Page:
Shinny's Girls The Trilogy

Lessons from an indie musician

On a recent trip to New Orleans, I chanced on a performance by Helen Gillet and her band at the Three Muses.
I was looking for what I described to the doorman as interesting jazz, and he recommended I come back for the 9 o'clock show. Helen, a cellist, and her group, which consisted that night of a sousaphone, a clarinet and ... (I forget the fourth instrument), delivered a set that charmed me with its rhythms, playfulness, and the novel combination of sounds. On the way out, I ran into Helen, taking a break, and thanked her and she recommended that I come to Bacchanal where she performs regularly on Monday nights. So I did, and when she announced that she was going to be touring the northwest,  and was willing to do house concerts, I wrote down my email and invited her to stop in my town, a ferry ride north of Vancouver.

Short version is that in middle of February she started out from Louis Armstrong airport with a roadie and her equipment in a rented car, and drove across Highway 10 to Joshua Tree, south of San Diego, then headed north, stopping at various venues along the way and eventually arriving in Vancouver for a show at the The China Cloud on March 1.
The next day she sailed over, and that night performed for a petite but wildly enthusiastic audience at Boomers Burger Bar. The Boomers group may have been her smallest audience, maybe not, but it didn't matter to the quality of her work. She played with all the passion and inventiveness I admired when I first saw her on Frenchman Street, and the next day, after a walk on the beach, she packed up to continue onto Denver and Kansas City, and finally back to New Orleans, where she had a date around St. Patrick's day.

I admire her not only for her musical chops, but also for her go-for-it spirit, the way she maintains contacts, works hard to organize a tour and then drives herself all over the continent to play for most any audience of most any size. She feels comfortable as an indie musician, managing herself, promoting her work, producing cd's she describes as self-released.

That's like self-publishing, really, but self-releasers are better accepted - even considered cool - in the established music world. In the literary world there lingers that stigma of vanity publishing, and I can't say that I have been able to entirely shake it, despite joining the leagues of self-publishers with my latest novel You Again. Maybe I'm the wrong generation. I hear about committed, adamant and successful self-publishers (Cory Doctorow) and read rah-rah self-publishers on the various sites I peruse each week. I agree with the principle of being an independent, and, now, having set up a couple of dates to introduce the print version, I'm working to feel just as confident about presenting You Again as I did about the previous two novels in the trilogy, Shinny Girls and Flashing Yellow, which were published the conventional way. Here goes!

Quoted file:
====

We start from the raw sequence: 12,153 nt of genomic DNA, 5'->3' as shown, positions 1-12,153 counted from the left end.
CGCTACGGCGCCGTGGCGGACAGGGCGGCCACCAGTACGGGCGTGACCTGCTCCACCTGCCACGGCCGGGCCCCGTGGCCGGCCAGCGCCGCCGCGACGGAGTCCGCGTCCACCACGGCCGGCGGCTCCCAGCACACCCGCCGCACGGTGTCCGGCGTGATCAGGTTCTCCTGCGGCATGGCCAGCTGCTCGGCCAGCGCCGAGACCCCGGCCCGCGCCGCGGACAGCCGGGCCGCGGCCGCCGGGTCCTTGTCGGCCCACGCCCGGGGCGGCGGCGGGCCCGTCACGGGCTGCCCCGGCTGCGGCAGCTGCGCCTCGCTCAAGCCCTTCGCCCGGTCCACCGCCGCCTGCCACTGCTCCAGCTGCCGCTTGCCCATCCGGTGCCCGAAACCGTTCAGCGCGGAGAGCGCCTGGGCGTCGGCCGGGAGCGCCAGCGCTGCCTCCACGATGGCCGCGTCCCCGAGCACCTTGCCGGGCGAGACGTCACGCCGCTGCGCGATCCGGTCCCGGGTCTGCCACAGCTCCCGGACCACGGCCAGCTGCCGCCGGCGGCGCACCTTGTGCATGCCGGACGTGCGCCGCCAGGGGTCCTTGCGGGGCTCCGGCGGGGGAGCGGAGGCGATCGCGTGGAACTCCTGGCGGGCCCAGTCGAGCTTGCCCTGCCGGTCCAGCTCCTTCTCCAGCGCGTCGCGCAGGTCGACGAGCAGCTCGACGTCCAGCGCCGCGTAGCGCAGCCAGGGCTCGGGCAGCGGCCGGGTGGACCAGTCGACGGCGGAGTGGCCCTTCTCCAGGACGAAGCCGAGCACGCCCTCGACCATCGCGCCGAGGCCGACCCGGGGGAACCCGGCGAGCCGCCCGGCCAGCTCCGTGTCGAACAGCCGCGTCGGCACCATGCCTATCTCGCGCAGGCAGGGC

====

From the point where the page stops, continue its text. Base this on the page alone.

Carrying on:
What now?

Shinny's Girls, the trilogy is now available to e-readers!

It is finished, yet does not feel complete, so I ask, what now? In the past when I have published a book, a package arrives in the mail - the author's copies - and the pleasure of fruition is sensual, the smell of the newly printed book, the feel of the smooth cover, sometimes even a slight crackle as the top copy pulls away from the one just beneath. This time, my first experience with e publishing, it was a matter of pressing the Save and Publish button on the Kindle Direct site, and waiting 12 hours for the book to be vetted (however mysteriously that is accomplished) before seeing the book cover, blurb and ordering information appear on the Amazon site. A little anti-climatic, if still satisfying to have come to this point in the long creation of this volume.
       I found out the hard way that one must meticulously follow every step in the formatting guide, rather than winging it more or less logically to achieve the same end, in this case, indents. After the first attempt I made with the aid of my mentor Steve Harlow, I discovered that although I thought I had formatted correctly, manual tabbing was not acceptable, so I spent a day and a half manually removing all the tabs and creating first line indents for the whole document via the paragraph menu.
     At this point, if this were a paper book, the publisher would be sending it to newspapers, magazines and broadcasters for reviews. There would be a book launch, possibly a tour, readings, signings. I would register my new title in the Public Lending Right program and with Access Copyright. It might be nominated for a literary prize. (Is there one for perseverance?)
      Over the next several months I will discover more about the next steps, have some answers for the "what now?" But as of this week, my feet are officially wet.